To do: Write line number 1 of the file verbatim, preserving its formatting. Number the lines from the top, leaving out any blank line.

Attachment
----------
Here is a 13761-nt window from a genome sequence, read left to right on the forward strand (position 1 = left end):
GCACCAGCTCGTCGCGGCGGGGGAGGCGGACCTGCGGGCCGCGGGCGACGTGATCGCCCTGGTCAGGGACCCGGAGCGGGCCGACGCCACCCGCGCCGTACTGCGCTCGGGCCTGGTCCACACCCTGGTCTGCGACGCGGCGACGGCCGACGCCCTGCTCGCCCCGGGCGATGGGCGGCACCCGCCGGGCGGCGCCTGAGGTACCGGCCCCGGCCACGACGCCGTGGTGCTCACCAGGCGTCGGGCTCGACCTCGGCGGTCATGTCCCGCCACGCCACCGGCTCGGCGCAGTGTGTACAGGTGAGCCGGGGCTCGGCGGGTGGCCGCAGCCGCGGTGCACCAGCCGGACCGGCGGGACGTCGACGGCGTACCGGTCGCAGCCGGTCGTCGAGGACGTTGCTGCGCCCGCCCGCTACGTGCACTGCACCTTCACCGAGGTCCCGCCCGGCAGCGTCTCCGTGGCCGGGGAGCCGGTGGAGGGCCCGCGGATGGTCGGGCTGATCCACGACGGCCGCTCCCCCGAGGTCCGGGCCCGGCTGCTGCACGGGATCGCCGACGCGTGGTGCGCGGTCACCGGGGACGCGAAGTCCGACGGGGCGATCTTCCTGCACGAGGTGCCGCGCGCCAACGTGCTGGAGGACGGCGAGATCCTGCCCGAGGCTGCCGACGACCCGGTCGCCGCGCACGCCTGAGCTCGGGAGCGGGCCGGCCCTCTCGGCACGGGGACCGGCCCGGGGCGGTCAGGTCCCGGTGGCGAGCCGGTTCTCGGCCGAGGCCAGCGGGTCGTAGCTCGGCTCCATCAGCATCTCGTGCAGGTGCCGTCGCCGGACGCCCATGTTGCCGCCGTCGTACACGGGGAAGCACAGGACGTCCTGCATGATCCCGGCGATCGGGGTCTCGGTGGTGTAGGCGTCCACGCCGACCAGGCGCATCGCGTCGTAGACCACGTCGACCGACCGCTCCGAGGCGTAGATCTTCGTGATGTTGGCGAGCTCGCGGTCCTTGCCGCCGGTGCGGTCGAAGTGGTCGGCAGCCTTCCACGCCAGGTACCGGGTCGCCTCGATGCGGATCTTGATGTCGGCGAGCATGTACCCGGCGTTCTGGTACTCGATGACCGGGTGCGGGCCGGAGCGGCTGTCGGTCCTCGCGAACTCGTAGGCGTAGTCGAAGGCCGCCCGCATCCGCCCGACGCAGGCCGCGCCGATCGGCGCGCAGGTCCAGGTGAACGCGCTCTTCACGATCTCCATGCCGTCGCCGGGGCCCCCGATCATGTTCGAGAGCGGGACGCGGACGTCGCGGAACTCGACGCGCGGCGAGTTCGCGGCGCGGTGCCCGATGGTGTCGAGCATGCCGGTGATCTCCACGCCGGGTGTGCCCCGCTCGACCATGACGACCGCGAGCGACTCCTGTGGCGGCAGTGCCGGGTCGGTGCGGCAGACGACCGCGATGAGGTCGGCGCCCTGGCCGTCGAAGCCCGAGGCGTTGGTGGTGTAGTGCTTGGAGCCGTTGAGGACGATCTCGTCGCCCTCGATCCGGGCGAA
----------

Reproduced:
Here is a 13761-nt window from a genome sequence, read left to right on the forward strand (position 1 = left end):